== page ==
how to dispute property taxes

How to Dispute Property Taxes & Lower Your Bill

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Date Posted:

June 2, 2023

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Bloomberg reported that property taxes rose twice as fast in 2022 than in 2021. As a result, each state’s Department of Revenue and local governments are collecting more revenue than ever in property taxes – and homeowners are noticing.

However, the National Taxpayers’ Union says the government over-assesses 30-60% of taxable properties! So if your 2022 tax year bill scared you, know that you have the right to appeal your tax bill as a property owner.

Let’s explore how to dispute your property taxes so you can reduce your tax burden.

Understand How Property Tax Assessments Work

Property tax assessments often vary by jurisdiction. Typically, the County Assessor or Board of Equalization in your state will send a tax assessor to evaluate your property within the first few months of each year. The agency that conducts the assessment depends on the type of property you own.

The assessment identifies the current value of the property. Then, the government multiplies the value of your real property (the land and everything permanently attached to it) by the “mill rate,” or the amount of tax payable per dollar of the assessed value of a property based on “mills.” The mill rate varies depending on the type of property. For example, personal properties pay a different rate than commercial properties.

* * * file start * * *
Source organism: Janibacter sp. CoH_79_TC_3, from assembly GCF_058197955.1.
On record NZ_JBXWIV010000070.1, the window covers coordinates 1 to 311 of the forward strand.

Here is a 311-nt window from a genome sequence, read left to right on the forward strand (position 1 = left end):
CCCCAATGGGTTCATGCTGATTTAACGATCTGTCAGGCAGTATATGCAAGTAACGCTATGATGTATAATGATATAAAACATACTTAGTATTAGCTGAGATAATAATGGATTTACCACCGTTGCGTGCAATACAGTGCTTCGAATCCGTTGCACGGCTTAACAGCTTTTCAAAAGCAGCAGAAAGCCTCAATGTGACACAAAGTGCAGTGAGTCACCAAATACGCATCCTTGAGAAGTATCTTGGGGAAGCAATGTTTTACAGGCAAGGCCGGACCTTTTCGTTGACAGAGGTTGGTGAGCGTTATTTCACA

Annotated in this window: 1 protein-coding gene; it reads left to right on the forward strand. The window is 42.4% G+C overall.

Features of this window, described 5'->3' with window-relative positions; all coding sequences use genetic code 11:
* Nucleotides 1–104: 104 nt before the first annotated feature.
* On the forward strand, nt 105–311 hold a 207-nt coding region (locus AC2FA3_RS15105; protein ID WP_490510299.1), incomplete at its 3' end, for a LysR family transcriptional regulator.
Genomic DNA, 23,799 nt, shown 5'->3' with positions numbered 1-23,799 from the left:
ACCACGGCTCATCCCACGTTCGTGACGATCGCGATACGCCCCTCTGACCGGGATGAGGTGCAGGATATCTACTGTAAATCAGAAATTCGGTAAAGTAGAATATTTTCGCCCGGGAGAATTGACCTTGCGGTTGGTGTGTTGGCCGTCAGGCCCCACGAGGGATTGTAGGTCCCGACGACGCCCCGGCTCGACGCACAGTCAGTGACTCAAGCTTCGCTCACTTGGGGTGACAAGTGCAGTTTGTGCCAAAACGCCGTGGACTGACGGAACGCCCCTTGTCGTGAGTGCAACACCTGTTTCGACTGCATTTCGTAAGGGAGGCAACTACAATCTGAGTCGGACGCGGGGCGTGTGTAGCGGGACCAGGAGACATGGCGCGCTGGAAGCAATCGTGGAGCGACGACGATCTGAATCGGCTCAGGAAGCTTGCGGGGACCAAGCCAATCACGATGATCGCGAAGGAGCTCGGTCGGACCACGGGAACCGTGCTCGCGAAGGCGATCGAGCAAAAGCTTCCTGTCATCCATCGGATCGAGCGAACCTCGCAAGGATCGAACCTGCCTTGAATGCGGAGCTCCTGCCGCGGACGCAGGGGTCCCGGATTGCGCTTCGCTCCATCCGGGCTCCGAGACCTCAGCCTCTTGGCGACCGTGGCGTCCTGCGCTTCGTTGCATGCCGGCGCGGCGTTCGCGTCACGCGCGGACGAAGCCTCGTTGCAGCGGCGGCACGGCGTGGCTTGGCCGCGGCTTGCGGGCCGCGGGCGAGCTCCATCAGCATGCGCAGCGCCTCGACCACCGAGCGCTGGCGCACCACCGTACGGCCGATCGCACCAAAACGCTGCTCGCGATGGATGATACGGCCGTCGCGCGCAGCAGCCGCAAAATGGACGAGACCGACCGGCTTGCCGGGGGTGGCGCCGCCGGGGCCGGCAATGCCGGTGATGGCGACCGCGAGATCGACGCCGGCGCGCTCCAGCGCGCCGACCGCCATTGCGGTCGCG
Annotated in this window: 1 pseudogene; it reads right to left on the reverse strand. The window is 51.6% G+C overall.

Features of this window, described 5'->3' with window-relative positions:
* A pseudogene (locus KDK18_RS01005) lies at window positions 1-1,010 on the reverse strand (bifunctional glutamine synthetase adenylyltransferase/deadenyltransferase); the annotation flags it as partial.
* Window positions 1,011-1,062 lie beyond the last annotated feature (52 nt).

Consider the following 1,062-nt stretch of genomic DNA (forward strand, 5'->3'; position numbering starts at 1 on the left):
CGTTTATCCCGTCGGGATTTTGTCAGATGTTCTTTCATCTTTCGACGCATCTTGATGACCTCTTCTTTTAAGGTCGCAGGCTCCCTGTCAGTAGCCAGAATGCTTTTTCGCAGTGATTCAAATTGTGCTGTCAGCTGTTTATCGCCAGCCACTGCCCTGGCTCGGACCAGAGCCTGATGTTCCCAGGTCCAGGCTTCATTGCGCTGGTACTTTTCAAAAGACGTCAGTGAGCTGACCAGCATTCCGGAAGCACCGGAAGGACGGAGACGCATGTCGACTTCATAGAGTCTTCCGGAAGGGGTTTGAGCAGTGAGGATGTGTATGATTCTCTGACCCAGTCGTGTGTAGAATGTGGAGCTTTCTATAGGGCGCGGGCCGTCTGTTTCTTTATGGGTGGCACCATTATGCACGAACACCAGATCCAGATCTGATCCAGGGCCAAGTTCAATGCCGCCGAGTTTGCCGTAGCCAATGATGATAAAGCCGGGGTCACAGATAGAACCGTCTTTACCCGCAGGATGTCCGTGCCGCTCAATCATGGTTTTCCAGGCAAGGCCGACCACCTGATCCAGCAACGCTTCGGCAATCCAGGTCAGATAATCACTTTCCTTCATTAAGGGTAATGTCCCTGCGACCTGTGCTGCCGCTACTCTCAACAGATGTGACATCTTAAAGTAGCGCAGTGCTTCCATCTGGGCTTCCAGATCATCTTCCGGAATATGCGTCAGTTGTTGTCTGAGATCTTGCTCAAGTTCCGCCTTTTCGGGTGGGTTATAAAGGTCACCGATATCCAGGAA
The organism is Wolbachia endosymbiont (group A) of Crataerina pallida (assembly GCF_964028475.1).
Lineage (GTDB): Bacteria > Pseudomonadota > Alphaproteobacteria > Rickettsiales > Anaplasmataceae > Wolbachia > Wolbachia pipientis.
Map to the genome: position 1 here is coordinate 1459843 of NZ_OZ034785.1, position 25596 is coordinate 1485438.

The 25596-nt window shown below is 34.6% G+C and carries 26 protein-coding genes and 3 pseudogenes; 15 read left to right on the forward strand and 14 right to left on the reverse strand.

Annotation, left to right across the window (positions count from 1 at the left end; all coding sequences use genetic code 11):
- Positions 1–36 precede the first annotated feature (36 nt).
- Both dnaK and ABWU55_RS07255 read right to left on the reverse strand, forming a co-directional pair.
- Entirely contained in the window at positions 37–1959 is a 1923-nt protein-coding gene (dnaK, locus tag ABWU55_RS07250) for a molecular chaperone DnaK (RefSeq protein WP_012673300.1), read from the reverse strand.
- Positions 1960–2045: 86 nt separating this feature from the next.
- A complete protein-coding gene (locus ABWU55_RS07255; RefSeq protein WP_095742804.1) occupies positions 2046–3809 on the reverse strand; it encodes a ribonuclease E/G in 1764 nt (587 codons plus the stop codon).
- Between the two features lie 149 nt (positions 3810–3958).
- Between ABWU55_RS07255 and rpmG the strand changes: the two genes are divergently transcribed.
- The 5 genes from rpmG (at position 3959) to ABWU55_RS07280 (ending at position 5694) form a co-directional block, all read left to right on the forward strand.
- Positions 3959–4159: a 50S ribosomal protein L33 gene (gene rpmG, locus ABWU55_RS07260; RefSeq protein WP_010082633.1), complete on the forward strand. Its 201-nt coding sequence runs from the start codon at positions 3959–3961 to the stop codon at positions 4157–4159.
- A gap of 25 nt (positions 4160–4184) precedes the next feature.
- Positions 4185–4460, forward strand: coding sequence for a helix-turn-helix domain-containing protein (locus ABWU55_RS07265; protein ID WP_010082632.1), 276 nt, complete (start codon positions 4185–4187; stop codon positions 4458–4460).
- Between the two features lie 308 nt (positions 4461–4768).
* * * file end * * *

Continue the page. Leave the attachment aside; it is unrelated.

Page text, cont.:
The amount of taxes you owe can increase or decrease if your home’s value or the mill rate changes.

Verify Your Property’s Details

The tax assessment uses several property details to determine the current sale price of your home. These include:

  • Age
  • Location
  • Lot size
  • Number of bedrooms
  • Square footage
  • Type of property and its use (i.e., agricultural land, residential property)

If you don’t know some of this information about your home, you can visit the county clerk’s office. The county clerk is responsible for maintaining all the state records, including property records.

An error with the details of your home could cause a discrepancy in the assessed value of your property. Should you notice a mistake, you’ll want to go through the assessment appeal process to get an accurate tax bill.